Above All Else in the World

Above All Else in the World

Über alles in der Welt (Original Title)

"Nazi cinema produced numerous WW2 military epics, one of the most impressive of which is Ufa's first-rate 1941 production, Über Alles in der Welt (Above All in the World), directed by Karl Ritter (Stukas). Ritter customarily produced morale-building propaganda pictures, and this, his first propaganda film to deal with the war, as well as his finest effort, was one of the highest-grossing pictures of the Third Reich. Set largely in France, England, and Spain, the film chronicles the plight of Germans caught by the outbreak of war and their frantic attempts to return to the Fatherland to join the battle. All of Germany's enemies receive equal disdain. The British, the French, the Poles, and the Jews are portrayed respectively as warmongers, profiteers and cowards. In the end, all that is important is returning to Germany. As Ritter put it in Ufa's pressbook, Über Alles in der Welt presents ""a dynamic apotheosis of the certainty of German victory"" in the fight ""forced upon"" the German nation and the German peoples' resistance against the dark powers in enemy camps.' Five months prior to the film's premiere, Reichsminister for Propaganda Dr Joseph Goebbels reviewed the film's production progress and entered into his diary on 10 October 1940: ‘Über alles in der Welt. Richly naïve and primitive but probably a great public hit. Ritter tells national stories without inhibition that would make others blush.'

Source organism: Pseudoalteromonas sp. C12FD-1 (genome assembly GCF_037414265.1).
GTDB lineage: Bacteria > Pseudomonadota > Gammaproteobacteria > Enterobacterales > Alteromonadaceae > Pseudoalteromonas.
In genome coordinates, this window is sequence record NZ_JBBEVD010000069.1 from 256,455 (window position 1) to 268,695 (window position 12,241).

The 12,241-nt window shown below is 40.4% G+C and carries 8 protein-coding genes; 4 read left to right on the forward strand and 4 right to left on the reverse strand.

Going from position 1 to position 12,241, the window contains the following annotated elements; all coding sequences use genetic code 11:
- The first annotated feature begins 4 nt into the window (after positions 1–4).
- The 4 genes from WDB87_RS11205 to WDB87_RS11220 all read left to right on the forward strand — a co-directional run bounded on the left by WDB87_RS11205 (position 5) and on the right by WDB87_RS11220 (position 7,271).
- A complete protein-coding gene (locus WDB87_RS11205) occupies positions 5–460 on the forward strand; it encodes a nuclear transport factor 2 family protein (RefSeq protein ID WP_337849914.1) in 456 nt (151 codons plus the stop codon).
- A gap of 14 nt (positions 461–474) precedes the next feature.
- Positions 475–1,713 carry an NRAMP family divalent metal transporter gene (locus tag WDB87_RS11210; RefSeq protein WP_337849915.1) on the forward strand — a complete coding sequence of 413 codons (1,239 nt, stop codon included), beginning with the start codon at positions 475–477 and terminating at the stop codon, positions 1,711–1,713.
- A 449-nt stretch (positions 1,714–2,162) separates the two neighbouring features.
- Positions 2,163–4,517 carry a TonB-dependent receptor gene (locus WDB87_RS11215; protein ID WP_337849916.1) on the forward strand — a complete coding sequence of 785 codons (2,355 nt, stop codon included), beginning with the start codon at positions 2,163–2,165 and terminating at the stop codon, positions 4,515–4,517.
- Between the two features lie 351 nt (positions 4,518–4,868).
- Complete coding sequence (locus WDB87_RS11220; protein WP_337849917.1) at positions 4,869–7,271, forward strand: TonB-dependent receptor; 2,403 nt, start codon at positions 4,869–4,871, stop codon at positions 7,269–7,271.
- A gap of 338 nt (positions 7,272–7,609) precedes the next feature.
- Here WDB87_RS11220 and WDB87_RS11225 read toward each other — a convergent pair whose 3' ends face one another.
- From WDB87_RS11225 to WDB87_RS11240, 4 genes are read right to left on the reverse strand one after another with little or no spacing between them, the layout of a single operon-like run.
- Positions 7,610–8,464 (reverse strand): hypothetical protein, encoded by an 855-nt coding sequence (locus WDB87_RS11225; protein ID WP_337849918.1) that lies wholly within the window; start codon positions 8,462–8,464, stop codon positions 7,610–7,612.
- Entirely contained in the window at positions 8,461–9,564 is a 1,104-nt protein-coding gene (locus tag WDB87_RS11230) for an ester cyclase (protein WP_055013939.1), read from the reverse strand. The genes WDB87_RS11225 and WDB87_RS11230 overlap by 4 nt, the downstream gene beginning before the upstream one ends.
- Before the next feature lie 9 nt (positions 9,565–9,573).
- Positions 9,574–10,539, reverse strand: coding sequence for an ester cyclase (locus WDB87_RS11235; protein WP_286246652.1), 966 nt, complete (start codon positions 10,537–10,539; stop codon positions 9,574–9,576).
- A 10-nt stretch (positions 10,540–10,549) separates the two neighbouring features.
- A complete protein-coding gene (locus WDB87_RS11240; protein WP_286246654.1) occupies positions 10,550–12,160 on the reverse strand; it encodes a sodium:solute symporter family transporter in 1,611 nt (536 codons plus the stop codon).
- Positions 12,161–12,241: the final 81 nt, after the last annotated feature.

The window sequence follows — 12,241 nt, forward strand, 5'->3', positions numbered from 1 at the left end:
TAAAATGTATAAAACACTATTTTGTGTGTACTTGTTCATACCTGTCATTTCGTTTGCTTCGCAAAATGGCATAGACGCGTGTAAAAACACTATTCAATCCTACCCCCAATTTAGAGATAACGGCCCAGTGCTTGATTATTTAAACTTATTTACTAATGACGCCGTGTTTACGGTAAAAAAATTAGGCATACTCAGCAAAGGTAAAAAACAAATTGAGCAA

1h 25min
March 21, 1941
Admin comments

This film is a fine example of Ritter's superior skills, and the art of not-so-subtle movie making with a message. The enemy here – the British, French and Poles - are treated with contempt and disdain: at once gullible, manipulative, conniving and treacherous, not to mention swarthy or subject to unflattering camera angles and lighting. They are no match at all really for German industry, bravery and cunning. And that relentless good humor and stoicism! Anti-English, French, Polish propaganda in the film is taken too far and I believe it was a mistake from a political perspective. You don’t depict your Arian brothers like that.

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